Paul Toohey, Solo, Central Java | July 22
THIRTY young, glassy-eyed men, all grimly focused, jog at pace two abreast, military-style, through the narrow streets of Solo in central Java.
Whether they are a new crop of Muslim terrorists is impossible to say, but the al-Mukmin school they attend has produced a long list of some of the most sinister names known to Australia and Southeast Asia.
Out of this school came the 2002 Bali bombers Mukhlas, Amrozi and Samudra, and the 2005 Bali suicide bombers. Also from there was bomb-maker Fathur Rahman al-Ghozi, who wreaked terror in Indonesia, Singapore and The Philippines, and Mubarok, who drove a truck into the Australian embassy in Jakarta in 2004.
Nur Said, aka Nur Hasbi, also studied here. It is widely believed he was one of two bombers in Friday's attack on Jakarta's J.W. Marriott and Ritz-Carlton hotels.
If it was Nur Said, he -- like the rest of the alumni -- was taught the fundamentals of jihad terror at this school by its co-founder and the spiritual leader of Jemaah Islamiah, Abu Bakar Bashir, in the mid-1990s. In this, Bashir was ably assisted by Southeast Asia's most wanted man, Noordin Top, who recruited terrorists from this backstreet Islamic boarding school. Top is believed to have given Friday's bombers their final instructions. It is remarkable this school survives, given that its history is so written in blood. Guards at the school, in the suburb of Ngruki, were reluctant to let The Australian inside its gates. We were able to observe the show of force they gave as they ran through the streets in the midday heat, chanting "Allahu Akbar" -- God is great -- in an intimidating statement of force.
The graphic on the students' shirts depicts a rifle with a bayonet and a yellow flag. It may not be coincidence that in Indonesia, a yellow flag is used to indicate that someone has passed away.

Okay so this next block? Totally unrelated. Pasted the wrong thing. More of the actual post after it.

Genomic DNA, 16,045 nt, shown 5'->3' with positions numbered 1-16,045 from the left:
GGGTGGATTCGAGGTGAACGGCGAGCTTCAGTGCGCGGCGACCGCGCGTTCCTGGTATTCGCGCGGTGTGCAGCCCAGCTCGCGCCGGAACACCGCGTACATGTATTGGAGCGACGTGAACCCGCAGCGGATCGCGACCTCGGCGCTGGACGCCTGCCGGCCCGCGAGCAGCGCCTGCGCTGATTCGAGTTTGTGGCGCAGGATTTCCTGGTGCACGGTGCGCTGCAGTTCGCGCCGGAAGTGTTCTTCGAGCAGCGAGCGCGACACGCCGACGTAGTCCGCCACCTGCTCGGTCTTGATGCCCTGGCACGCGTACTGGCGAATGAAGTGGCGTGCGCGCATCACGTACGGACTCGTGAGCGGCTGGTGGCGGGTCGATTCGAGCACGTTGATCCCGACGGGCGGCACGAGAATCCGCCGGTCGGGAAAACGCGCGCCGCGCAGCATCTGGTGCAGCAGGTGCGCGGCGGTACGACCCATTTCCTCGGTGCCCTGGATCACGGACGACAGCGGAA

The word sapala on the T-shirts is an acronym that roughly translates as "Islamic School Nature Lovers", and the word kamufisa refers to a mujaheddin cadre.
Indonesian police arrived at the school on Monday to investigate Nur Said's associations and the school. After initial denials he had been a student there, the school's deputy director, Ustadz Wahyudin, yesterday reportedly confirmed he had been in Bashir's classes of '94 and '95.
Bashir lives at the school but was yesterday on a preaching tour in east Java.
Alexander Downer, who as foreign minister confronted a series of terror events, told The Australian: "What can you do with someone who has Abu Bakar Bashir as their earthly hero and would like to get the hell out of this world and into paradise?
"People still don't understand how these people schooled in the madrassas see great virtue in martyrdom. The worst that can happen to them is that they feel a bit of pain, or none at all. They're excited about blasting themselves into paradise. It's very hard to counter that."
Mr Downer said Australian aid programs aimed at modernising the schools and teaching moderation were 10-15 years away from showing a beneficial effect.
Source: The Australian